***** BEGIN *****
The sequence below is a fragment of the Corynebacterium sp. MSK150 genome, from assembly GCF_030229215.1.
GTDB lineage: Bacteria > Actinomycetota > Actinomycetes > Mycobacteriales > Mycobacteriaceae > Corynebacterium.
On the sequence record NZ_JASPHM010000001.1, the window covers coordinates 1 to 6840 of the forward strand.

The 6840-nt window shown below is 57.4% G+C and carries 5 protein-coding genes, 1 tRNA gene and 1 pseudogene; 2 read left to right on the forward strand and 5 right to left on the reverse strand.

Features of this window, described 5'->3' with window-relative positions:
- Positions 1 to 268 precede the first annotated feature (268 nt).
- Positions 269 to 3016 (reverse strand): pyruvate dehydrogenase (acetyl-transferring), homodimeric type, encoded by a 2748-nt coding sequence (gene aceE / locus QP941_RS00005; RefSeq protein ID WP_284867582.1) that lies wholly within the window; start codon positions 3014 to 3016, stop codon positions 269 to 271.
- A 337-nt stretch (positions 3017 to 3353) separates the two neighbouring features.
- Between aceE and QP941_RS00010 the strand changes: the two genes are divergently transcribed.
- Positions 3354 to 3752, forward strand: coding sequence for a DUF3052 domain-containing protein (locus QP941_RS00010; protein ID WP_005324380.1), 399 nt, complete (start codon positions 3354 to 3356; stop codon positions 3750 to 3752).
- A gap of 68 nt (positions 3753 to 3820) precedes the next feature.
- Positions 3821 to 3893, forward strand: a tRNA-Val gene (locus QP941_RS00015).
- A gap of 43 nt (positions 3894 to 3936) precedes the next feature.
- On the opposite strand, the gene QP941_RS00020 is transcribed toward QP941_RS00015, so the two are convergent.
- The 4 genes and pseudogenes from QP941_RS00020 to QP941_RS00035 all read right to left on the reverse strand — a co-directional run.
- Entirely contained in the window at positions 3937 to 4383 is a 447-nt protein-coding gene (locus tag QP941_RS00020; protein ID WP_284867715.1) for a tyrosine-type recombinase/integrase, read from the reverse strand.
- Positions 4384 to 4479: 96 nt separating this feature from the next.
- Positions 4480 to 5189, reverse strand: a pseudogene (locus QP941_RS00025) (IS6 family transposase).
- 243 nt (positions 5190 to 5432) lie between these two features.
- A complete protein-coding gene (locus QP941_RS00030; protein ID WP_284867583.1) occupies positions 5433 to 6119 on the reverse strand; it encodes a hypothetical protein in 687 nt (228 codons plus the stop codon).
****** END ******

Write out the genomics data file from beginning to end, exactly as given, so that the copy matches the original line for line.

The sequence below is a fragment of the Corynebacterium sp. MSK150 genome, from assembly GCF_030229215.1.
GTDB lineage: Bacteria > Actinomycetota > Actinomycetes > Mycobacteriales > Mycobacteriaceae > Corynebacterium.
On the sequence record NZ_JASPHM010000001.1, the window covers coordinates 1 to 6840 of the forward strand.

The 6840-nt window shown below is 57.4% G+C and carries 5 protein-coding genes, 1 tRNA gene and 1 pseudogene; 2 read left to right on the forward strand and 5 right to left on the reverse strand.

Features of this window, described 5'->3' with window-relative positions:
- Positions 1 to 268 precede the first annotated feature (268 nt).
- Positions 269 to 3016 (reverse strand): pyruvate dehydrogenase (acetyl-transferring), homodimeric type, encoded by a 2748-nt coding sequence (gene aceE / locus QP941_RS00005; RefSeq protein ID WP_284867582.1) that lies wholly within the window; start codon positions 3014 to 3016, stop codon positions 269 to 271.
- A 337-nt stretch (positions 3017 to 3353) separates the two neighbouring features.
- Between aceE and QP941_RS00010 the strand changes: the two genes are divergently transcribed.
- Positions 3354 to 3752, forward strand: coding sequence for a DUF3052 domain-containing protein (locus QP941_RS00010; protein ID WP_005324380.1), 399 nt, complete (start codon positions 3354 to 3356; stop codon positions 3750 to 3752).
- A gap of 68 nt (positions 3753 to 3820) precedes the next feature.
- Positions 3821 to 3893, forward strand: a tRNA-Val gene (locus QP941_RS00015).
- A gap of 43 nt (positions 3894 to 3936) precedes the next feature.
- On the opposite strand, the gene QP941_RS00020 is transcribed toward QP941_RS00015, so the two are convergent.
- The 4 genes and pseudogenes from QP941_RS00020 to QP941_RS00035 all read right to left on the reverse strand — a co-directional run.
- Entirely contained in the window at positions 3937 to 4383 is a 447-nt protein-coding gene (locus tag QP941_RS00020; protein ID WP_284867715.1) for a tyrosine-type recombinase/integrase, read from the reverse strand.
- Positions 4384 to 4479: 96 nt separating this feature from the next.
- Positions 4480 to 5189, reverse strand: a pseudogene (locus QP941_RS00025) (IS6 family transposase).
- 243 nt (positions 5190 to 5432) lie between these two features.
- A complete protein-coding gene (locus QP941_RS00030; protein ID WP_284867583.1) occupies positions 5433 to 6119 on the reverse strand; it encodes a hypothetical protein in 687 nt (228 codons plus the stop codon).